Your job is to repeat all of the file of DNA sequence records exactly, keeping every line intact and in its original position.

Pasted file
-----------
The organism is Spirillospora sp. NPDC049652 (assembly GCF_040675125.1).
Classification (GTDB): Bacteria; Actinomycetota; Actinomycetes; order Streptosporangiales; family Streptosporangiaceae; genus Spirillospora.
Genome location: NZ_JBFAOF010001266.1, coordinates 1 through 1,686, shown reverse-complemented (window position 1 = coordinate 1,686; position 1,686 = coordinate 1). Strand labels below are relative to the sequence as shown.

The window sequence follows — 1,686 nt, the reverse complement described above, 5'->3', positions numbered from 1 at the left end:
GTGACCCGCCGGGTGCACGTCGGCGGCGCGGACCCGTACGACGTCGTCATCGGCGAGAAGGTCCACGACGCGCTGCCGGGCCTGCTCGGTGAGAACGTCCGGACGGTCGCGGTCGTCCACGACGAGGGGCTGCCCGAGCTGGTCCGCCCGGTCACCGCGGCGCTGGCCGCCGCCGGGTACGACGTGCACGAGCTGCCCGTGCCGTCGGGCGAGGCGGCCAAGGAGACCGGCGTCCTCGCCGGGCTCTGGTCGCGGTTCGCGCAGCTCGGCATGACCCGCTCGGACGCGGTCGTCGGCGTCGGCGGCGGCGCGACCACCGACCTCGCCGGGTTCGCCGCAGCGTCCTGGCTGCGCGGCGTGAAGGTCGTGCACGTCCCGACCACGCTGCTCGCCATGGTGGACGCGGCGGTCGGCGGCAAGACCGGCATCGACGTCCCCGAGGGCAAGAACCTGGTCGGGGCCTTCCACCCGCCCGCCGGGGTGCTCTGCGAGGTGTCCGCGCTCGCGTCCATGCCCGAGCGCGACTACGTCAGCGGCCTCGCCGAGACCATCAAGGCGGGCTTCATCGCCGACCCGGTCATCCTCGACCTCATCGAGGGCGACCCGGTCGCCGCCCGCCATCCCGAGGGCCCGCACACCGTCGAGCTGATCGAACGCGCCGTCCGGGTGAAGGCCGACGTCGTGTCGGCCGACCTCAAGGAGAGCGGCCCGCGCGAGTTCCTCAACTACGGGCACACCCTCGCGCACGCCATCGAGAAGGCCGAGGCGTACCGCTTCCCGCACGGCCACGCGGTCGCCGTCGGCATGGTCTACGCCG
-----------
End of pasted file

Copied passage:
The organism is Spirillospora sp. NPDC049652 (assembly GCF_040675125.1).
Classification (GTDB): Bacteria; Actinomycetota; Actinomycetes; order Streptosporangiales; family Streptosporangiaceae; genus Spirillospora.
Genome location: NZ_JBFAOF010001266.1, coordinates 1 through 1,686, shown reverse-complemented (window position 1 = coordinate 1,686; position 1,686 = coordinate 1). Strand labels below are relative to the sequence as shown.

The window sequence follows — 1,686 nt, the reverse complement described above, 5'->3', positions numbered from 1 at the left end:
GTGACCCGCCGGGTGCACGTCGGCGGCGCGGACCCGTACGACGTCGTCATCGGCGAGAAGGTCCACGACGCGCTGCCGGGCCTGCTCGGTGAGAACGTCCGGACGGTCGCGGTCGTCCACGACGAGGGGCTGCCCGAGCTGGTCCGCCCGGTCACCGCGGCGCTGGCCGCCGCCGGGTACGACGTGCACGAGCTGCCCGTGCCGTCGGGCGAGGCGGCCAAGGAGACCGGCGTCCTCGCCGGGCTCTGGTCGCGGTTCGCGCAGCTCGGCATGACCCGCTCGGACGCGGTCGTCGGCGTCGGCGGCGGCGCGACCACCGACCTCGCCGGGTTCGCCGCAGCGTCCTGGCTGCGCGGCGTGAAGGTCGTGCACGTCCCGACCACGCTGCTCGCCATGGTGGACGCGGCGGTCGGCGGCAAGACCGGCATCGACGTCCCCGAGGGCAAGAACCTGGTCGGGGCCTTCCACCCGCCCGCCGGGGTGCTCTGCGAGGTGTCCGCGCTCGCGTCCATGCCCGAGCGCGACTACGTCAGCGGCCTCGCCGAGACCATCAAGGCGGGCTTCATCGCCGACCCGGTCATCCTCGACCTCATCGAGGGCGACCCGGTCGCCGCCCGCCATCCCGAGGGCCCGCACACCGTCGAGCTGATCGAACGCGCCGTCCGGGTGAAGGCCGACGTCGTGTCGGCCGACCTCAAGGAGAGCGGCCCGCGCGAGTTCCTCAACTACGGGCACACCCTCGCGCACGCCATCGAGAAGGCCGAGGCGTACCGCTTCCCGCACGGCCACGCGGTCGCCGTCGGCATGGTCTACGCCG